AS the top nightlife destination for the mankini-wearing man, it is synonymous with wild behaviour and excessive drinking.
But businesses in the Grassmarket hope to drive away its famed stag and hen parties in favour of attracting families and street events to the area.
Weekend influxes of revellers have led to new calls to transform the area to cater for a more refined kind of customer.
Bar and shop owners will today begin voting on the creation of a Business Improvement District (BID) for the Greater Grassmarket area, modelled on Essential Edinburgh, which manages and promotes the city centre.
And one of the top priorities for the new group is said to be tackling the area’s image – with many pubs already supporting the idea.
While there are no firm proposals, Fawns Reid, chair of the Greater Grassmarket BID and owner of the Fabhatrix store, said: “Stag and hen parties has come up frequently and the theory is if we make it a more pleasant place to spend time then these groups might not be as drawn to the area.
“The majority of the pubs already won’t let fancy dress in because they don’t target that market, they want families who will sit down and enjoy a meal.”
Chris Saunders, 32, deputy manager at the Beehive Inn, said his pub had actually moved away from the stag and hen market and towards food and entertainment, with others in the area doing the same.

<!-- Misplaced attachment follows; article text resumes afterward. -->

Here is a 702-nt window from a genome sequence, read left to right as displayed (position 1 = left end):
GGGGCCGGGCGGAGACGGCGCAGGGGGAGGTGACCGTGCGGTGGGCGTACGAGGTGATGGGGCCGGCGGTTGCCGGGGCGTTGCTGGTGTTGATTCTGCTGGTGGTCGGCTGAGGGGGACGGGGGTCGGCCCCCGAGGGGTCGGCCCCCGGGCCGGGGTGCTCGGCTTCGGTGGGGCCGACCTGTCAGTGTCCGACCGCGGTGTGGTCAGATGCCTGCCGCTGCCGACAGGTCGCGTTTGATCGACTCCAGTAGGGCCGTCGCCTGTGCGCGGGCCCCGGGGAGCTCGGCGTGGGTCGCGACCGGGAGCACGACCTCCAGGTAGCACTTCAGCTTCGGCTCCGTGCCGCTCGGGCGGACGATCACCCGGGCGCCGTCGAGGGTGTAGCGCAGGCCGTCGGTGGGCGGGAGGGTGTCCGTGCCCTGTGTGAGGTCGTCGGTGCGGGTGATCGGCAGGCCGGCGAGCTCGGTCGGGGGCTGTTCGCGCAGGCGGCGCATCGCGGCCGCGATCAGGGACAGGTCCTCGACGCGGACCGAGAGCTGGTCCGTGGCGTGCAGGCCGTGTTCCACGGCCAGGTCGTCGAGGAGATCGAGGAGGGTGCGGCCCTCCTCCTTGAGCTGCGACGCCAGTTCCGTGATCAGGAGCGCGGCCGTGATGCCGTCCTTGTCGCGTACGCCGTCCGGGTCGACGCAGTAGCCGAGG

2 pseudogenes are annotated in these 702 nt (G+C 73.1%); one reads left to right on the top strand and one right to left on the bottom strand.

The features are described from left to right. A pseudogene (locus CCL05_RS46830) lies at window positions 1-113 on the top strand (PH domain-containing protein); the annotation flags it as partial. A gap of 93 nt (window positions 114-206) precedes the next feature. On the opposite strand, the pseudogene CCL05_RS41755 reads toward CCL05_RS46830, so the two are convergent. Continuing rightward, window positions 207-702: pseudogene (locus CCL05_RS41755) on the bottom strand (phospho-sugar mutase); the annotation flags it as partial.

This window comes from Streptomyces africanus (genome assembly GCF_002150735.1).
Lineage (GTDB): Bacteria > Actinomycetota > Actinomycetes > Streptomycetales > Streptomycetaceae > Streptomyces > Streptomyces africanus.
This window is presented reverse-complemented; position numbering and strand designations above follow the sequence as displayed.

He said: “We let groups of guys in if they are well behaved, but we don’t let in the guys in mankinis or anything. We do a lot of food and we don’t want to put people off.”
Craig Thomas, general manager at The Black Bull, however, said it was step too far. “We don’t discourage stag and hen parties, but we just focus on managing it and making sure that everyone has a good time.
“I do not think that it’s really about discouraging stag and hen parties, it’s more about educating the traders.”
Under the Greater Grassmarket BID scheme each trader would pay between £300 and £3000, depending on the size of the premises, and cash would be spent on improving the area. An independent board would raise a five-year budget of £620,000 from the contributions of 247 traders, along with public grants.
The results will not be in until early November, but those behind the project said along with rowdy revellers, changes to trade waste collections and street cleaning were among the main concerns.
Other key targets include attracting street events and outdoor art installations to attract families and tourists.
In the city centre Essential Edinburgh already employs four “Essentials” officers who act as extra street cleaners and bought a £6000 “gum buster” to blitz the pavements.
They are also linked to a range of security and CCTV staff by radio.